Pushed from its initially planned summer release, and now set to open in just a couple of weeks, the buzz around Joe Wright‘s big screen blockbuster “Pan” hasn’t been great. And now that the first reviews have rolled in, delivering a mixed consensus, it won’t help the perception that the Warner Bros. picture might be a disappointment. That said, there are some who enjoyed the film, and given that Wright knows his way around framing a shot, there should be plenty of visual pleasures to behold. Here’s what the critics had to say:
Variety: “The director displays his typical formal virtuosity and keen eye for young talent here (Aussie newcomer Levi Miller is assured in the title role), but it’s not enough to enliven the depressing dourness of the film’s worldview. Positioned as a prequel to J.M. Barrie’s classic Peter Pan stories, “Pan” swaps puckish mischief and innocence for doses of Steampunk design, anachronistic music, a stock “chosen one” narrative and themes of child labor, warfare and unsustainable mineral mining…the bubble for these joyless fairy-tale revisions cannot pop quickly enough.”
THR: ” ‘Pan’ hatches an entirely unnecessary origins story for a wonderful tale that has already been held up to the light from many different angles. Oddly repositioning Peter Pan’s emergence to the World War II era and employing a barrage of sophisticated special effects to produce no magic nearly as enchanting as Tinkerbell flickering back to life in the musical stage version, this strenuous undertaking was obviously made in the hope that the global audience has an unending appetite for anything set in Neverland.”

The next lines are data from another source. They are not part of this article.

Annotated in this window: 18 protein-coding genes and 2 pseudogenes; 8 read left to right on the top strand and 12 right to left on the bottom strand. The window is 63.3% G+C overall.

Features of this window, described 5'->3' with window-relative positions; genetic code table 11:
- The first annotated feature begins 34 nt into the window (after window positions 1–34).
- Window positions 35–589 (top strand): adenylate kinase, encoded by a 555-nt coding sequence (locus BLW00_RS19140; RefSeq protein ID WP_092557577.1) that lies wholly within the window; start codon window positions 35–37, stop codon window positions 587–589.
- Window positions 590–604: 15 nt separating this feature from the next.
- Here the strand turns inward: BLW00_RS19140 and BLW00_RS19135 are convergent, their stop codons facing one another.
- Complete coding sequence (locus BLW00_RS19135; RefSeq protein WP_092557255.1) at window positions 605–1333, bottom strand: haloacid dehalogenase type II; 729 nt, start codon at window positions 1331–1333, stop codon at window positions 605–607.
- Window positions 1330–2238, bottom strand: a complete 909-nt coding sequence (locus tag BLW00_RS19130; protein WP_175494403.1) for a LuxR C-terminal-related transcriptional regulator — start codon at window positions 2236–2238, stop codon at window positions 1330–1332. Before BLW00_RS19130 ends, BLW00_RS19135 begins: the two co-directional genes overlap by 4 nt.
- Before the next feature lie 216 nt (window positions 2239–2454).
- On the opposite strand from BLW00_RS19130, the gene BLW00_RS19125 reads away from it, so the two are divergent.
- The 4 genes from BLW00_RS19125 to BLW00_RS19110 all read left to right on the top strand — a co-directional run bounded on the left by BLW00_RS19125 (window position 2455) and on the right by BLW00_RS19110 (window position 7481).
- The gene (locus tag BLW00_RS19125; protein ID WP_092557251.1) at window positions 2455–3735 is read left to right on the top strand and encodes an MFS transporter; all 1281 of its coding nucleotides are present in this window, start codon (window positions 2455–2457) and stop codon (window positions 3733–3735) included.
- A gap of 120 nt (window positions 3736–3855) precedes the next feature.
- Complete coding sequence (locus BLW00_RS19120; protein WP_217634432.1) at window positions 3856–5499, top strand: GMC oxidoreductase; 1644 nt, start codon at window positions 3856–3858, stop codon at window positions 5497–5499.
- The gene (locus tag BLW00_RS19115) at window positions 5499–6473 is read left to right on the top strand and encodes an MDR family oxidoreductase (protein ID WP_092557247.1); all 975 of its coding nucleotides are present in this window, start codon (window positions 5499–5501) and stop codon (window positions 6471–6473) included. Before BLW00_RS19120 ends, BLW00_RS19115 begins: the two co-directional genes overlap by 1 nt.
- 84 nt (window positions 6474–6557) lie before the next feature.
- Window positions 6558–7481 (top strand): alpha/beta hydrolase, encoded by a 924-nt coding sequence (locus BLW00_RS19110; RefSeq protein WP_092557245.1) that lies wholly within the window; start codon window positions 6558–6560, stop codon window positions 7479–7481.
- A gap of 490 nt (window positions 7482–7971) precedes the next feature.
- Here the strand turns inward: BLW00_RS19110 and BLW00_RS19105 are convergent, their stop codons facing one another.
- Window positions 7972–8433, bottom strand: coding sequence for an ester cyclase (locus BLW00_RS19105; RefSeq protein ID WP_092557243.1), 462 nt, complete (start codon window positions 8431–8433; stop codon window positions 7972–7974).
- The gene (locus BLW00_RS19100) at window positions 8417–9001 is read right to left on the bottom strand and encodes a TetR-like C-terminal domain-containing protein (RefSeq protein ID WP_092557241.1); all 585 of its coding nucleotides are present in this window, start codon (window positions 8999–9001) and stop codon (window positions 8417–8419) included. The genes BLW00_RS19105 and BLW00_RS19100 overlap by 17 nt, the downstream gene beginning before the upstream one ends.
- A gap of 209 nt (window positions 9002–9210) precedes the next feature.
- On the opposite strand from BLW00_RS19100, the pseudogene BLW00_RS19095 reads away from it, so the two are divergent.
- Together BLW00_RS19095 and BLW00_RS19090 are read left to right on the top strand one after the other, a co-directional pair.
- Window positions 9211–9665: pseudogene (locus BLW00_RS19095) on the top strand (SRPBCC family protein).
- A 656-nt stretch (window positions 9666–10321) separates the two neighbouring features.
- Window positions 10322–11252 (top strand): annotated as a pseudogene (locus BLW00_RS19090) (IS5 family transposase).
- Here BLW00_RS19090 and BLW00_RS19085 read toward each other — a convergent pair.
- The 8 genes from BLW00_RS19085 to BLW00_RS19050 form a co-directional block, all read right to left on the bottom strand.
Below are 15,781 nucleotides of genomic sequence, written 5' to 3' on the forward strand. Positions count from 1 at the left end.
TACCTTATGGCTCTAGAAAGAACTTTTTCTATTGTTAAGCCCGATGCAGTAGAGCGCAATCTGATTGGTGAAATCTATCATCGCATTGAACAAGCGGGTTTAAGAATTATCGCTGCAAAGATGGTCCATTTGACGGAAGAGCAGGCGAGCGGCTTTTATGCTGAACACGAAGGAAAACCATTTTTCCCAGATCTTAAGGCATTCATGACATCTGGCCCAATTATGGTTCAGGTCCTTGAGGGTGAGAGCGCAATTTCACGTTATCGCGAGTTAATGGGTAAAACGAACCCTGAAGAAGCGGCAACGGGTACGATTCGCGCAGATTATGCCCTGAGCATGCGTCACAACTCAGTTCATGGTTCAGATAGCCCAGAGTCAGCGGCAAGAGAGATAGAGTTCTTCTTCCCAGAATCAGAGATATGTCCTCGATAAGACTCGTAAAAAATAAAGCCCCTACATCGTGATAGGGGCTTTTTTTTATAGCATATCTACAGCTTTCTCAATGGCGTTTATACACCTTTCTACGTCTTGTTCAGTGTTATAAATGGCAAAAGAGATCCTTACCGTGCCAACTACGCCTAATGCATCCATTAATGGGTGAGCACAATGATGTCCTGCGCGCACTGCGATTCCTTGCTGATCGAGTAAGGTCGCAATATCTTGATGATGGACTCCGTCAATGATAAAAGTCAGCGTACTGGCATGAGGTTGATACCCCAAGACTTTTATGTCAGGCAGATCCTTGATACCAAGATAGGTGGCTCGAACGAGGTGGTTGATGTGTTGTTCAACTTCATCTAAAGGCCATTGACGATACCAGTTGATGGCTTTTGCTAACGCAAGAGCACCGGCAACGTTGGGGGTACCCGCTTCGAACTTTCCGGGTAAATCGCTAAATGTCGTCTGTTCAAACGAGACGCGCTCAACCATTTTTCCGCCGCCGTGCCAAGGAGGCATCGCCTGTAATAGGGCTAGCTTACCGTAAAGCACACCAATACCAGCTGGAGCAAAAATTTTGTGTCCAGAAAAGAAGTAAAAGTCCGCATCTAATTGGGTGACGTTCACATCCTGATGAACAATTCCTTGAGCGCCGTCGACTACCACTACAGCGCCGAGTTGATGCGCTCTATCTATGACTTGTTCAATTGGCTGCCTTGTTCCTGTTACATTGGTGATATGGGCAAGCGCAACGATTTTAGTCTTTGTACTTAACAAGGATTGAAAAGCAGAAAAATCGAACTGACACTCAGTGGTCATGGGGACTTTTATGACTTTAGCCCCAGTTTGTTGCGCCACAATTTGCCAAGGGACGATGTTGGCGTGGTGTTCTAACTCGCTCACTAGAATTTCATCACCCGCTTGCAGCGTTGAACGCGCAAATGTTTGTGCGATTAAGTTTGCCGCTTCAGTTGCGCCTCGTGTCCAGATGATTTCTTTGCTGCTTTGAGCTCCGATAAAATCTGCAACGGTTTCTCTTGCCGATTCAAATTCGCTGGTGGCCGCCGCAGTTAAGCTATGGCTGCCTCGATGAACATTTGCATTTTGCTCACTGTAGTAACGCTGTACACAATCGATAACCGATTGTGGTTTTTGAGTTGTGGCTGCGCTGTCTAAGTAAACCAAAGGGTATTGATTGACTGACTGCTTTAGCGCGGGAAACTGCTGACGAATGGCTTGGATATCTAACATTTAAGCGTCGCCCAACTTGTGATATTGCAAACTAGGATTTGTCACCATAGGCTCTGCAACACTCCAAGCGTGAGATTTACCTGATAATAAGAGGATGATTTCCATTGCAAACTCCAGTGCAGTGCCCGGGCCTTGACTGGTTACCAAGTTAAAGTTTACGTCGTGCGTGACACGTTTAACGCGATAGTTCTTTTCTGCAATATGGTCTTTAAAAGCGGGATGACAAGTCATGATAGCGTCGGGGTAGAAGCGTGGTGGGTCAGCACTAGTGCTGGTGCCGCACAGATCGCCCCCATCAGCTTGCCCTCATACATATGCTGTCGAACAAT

The Telegraph: “Occasionally things get a little overcrowded, particularly during a sticky final act, but ‘Pan’ has a certain timeless buoyancy that keeps it bouncing back. It’s a tale full of trapdoors, hidden switches and secret passageways, where flashbacks are told through animated wood carvings, and fairy dust is buried in its bedrock. The phrase ‘an eight-year-old could have thought of it’ sounds like it should be an insult. But it isn’t here.”
The Wrap: ” ‘Pan’ is, for the most part, ugly to look at, shrill to listen to, and performed by actors who have been encouraged to camp it up madly in the style usually favored by aging British sitcom stars playing storybook characters in Christmas panto productions. Even worse, it’s a prequel-slash-origin-story, which means that plot-wise, the compass can point in only one direction.”
Digital Spy: “There are so many great creative flourishes on show – such as characters exploding in puffs of vivid color and the detailed CGI landscapes of Neverland – it’s just a shame the whole feels less than the sum of its parts. All that considered, when ‘Pan’ is firing on all cylinders it’s a fun and exhilarating ride that’ll likely hit home with kids who’ve never experienced Barrie’s world before.”
Screen Daily: “Beyond the contemporary music and continual acknowledgements, this is a standard youth-centric, self-empowerment-focused fantasy-adventure.”
Overall, it sounds like an ambitious take on the material, one that perhaps can’t always grasp what it’s reaching for. But if you want a taste before you see the film for yourself, eight clips have landed online, plus a featurette and behind-the-scenes material — that should be more than enough before you visit Neverland.
“Pan” arrives on October 9th.